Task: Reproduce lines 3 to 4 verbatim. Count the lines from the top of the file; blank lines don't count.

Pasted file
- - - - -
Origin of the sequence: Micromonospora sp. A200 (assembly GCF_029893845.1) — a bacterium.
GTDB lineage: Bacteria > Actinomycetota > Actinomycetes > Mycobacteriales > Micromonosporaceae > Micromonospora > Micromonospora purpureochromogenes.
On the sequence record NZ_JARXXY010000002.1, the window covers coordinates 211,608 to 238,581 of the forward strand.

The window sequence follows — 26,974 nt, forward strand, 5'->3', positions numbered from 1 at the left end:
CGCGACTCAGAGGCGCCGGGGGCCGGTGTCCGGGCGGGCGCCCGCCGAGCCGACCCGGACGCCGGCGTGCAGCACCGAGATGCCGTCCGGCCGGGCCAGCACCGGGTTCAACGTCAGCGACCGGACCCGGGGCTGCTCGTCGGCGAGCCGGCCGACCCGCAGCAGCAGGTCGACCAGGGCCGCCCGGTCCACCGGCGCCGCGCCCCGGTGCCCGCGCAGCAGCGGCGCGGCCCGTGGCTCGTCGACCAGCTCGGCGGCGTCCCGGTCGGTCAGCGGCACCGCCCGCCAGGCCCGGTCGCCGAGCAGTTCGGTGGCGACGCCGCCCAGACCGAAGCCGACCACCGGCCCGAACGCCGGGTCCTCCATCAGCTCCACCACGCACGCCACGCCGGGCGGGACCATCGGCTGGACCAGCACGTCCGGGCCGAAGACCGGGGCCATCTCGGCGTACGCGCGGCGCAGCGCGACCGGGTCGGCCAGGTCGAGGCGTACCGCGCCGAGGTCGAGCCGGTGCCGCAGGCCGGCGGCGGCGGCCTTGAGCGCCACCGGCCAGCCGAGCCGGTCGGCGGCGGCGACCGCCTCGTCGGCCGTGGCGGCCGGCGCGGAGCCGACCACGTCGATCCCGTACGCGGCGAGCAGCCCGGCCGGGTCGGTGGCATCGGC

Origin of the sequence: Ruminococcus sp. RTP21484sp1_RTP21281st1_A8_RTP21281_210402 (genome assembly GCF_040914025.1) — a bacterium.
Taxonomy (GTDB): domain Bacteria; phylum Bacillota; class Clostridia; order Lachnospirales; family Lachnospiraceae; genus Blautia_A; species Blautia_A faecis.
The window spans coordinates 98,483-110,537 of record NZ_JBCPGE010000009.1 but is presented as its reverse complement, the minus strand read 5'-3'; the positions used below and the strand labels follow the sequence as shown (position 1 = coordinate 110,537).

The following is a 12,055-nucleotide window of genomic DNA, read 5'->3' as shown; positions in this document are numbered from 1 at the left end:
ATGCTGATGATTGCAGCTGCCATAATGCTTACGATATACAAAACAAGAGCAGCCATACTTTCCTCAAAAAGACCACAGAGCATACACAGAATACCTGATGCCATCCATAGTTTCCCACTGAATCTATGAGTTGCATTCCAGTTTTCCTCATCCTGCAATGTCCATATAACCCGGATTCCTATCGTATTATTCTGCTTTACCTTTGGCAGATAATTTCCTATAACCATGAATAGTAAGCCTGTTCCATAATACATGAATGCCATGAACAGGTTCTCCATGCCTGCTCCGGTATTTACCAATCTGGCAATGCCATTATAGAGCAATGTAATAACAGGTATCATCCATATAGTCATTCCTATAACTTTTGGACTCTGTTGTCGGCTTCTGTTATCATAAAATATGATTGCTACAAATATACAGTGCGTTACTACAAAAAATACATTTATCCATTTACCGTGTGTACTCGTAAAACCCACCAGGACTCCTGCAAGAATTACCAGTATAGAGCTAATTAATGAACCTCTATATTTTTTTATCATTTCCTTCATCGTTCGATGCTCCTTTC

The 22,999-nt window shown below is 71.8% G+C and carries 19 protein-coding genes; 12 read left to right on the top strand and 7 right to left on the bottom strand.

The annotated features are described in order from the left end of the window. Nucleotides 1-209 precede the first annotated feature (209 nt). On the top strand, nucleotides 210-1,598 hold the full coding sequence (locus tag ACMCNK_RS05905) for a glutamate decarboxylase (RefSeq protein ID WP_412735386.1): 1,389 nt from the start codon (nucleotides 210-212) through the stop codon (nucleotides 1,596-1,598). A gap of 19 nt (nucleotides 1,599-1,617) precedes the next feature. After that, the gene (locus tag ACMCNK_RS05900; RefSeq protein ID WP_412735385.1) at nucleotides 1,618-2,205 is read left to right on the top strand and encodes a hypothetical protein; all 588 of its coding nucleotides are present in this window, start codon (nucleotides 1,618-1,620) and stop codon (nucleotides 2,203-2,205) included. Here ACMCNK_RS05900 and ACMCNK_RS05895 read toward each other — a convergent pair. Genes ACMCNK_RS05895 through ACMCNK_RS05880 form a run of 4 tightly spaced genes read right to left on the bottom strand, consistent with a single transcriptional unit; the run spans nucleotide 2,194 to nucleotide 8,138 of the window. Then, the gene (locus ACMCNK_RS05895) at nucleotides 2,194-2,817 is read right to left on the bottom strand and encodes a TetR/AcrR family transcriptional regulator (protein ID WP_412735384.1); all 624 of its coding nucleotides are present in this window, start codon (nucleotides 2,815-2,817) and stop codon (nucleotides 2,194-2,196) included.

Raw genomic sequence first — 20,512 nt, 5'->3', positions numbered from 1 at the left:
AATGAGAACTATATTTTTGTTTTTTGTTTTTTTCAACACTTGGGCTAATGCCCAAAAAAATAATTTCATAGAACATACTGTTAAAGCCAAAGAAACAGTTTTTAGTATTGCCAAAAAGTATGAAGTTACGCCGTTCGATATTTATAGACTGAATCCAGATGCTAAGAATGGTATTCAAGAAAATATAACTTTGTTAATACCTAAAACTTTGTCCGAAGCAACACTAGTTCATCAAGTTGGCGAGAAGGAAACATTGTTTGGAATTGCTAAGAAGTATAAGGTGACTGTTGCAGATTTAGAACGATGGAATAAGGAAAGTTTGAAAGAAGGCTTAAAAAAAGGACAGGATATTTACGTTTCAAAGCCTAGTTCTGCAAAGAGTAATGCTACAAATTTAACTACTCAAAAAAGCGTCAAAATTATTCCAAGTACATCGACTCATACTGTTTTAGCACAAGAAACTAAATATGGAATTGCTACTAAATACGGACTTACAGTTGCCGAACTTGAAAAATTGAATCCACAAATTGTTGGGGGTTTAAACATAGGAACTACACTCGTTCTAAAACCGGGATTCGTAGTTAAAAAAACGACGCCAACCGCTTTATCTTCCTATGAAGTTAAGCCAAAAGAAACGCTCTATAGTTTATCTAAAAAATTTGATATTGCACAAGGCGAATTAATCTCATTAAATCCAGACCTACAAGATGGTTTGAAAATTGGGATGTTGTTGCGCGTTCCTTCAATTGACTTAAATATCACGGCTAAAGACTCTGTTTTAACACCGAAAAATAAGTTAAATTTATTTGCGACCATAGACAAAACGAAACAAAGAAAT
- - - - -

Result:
On the sequence record NZ_JARXXY010000002.1, the window covers coordinates 211,608 to 238,581 of the forward strand.

The window sequence follows — 26,974 nt, forward strand, 5'->3', positions numbered from 1 at the left end: